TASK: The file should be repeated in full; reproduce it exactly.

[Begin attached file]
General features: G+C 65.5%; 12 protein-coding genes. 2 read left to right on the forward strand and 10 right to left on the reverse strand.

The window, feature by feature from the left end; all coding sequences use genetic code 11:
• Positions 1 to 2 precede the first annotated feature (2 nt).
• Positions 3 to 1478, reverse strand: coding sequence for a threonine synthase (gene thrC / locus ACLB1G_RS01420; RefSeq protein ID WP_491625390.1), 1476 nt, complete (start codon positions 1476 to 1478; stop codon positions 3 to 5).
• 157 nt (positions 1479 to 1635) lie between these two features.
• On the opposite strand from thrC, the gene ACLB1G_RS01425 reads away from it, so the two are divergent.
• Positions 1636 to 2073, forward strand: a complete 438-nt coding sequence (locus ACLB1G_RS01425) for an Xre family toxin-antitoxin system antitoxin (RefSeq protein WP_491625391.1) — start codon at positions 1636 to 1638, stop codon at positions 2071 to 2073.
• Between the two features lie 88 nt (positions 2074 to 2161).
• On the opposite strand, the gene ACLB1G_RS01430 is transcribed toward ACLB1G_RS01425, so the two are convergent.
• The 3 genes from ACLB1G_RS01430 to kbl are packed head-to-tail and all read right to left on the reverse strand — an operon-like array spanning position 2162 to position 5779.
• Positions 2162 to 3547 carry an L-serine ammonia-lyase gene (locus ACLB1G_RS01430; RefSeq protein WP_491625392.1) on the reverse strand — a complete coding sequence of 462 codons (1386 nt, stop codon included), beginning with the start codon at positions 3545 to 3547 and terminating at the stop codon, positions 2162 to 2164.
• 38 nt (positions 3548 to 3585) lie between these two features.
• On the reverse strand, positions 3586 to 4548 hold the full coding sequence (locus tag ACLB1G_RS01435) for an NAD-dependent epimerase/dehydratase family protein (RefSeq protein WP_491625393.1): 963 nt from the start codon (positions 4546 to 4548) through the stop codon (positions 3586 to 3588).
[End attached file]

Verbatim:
General features: G+C 65.5%; 12 protein-coding genes. 2 read left to right on the forward strand and 10 right to left on the reverse strand.

The window, feature by feature from the left end; all coding sequences use genetic code 11:
• Positions 1 to 2 precede the first annotated feature (2 nt).
• Positions 3 to 1478, reverse strand: coding sequence for a threonine synthase (gene thrC / locus ACLB1G_RS01420; RefSeq protein ID WP_491625390.1), 1476 nt, complete (start codon positions 1476 to 1478; stop codon positions 3 to 5).
• 157 nt (positions 1479 to 1635) lie between these two features.
• On the opposite strand from thrC, the gene ACLB1G_RS01425 reads away from it, so the two are divergent.
• Positions 1636 to 2073, forward strand: a complete 438-nt coding sequence (locus ACLB1G_RS01425) for an Xre family toxin-antitoxin system antitoxin (RefSeq protein WP_491625391.1) — start codon at positions 1636 to 1638, stop codon at positions 2071 to 2073.
• Between the two features lie 88 nt (positions 2074 to 2161).
• On the opposite strand, the gene ACLB1G_RS01430 is transcribed toward ACLB1G_RS01425, so the two are convergent.
• The 3 genes from ACLB1G_RS01430 to kbl are packed head-to-tail and all read right to left on the reverse strand — an operon-like array spanning position 2162 to position 5779.
• Positions 2162 to 3547 carry an L-serine ammonia-lyase gene (locus ACLB1G_RS01430; RefSeq protein WP_491625392.1) on the reverse strand — a complete coding sequence of 462 codons (1386 nt, stop codon included), beginning with the start codon at positions 3545 to 3547 and terminating at the stop codon, positions 2162 to 2164.
• 38 nt (positions 3548 to 3585) lie between these two features.
• On the reverse strand, positions 3586 to 4548 hold the full coding sequence (locus tag ACLB1G_RS01435) for an NAD-dependent epimerase/dehydratase family protein (RefSeq protein WP_491625393.1): 963 nt from the start codon (positions 4546 to 4548) through the stop codon (positions 3586 to 3588).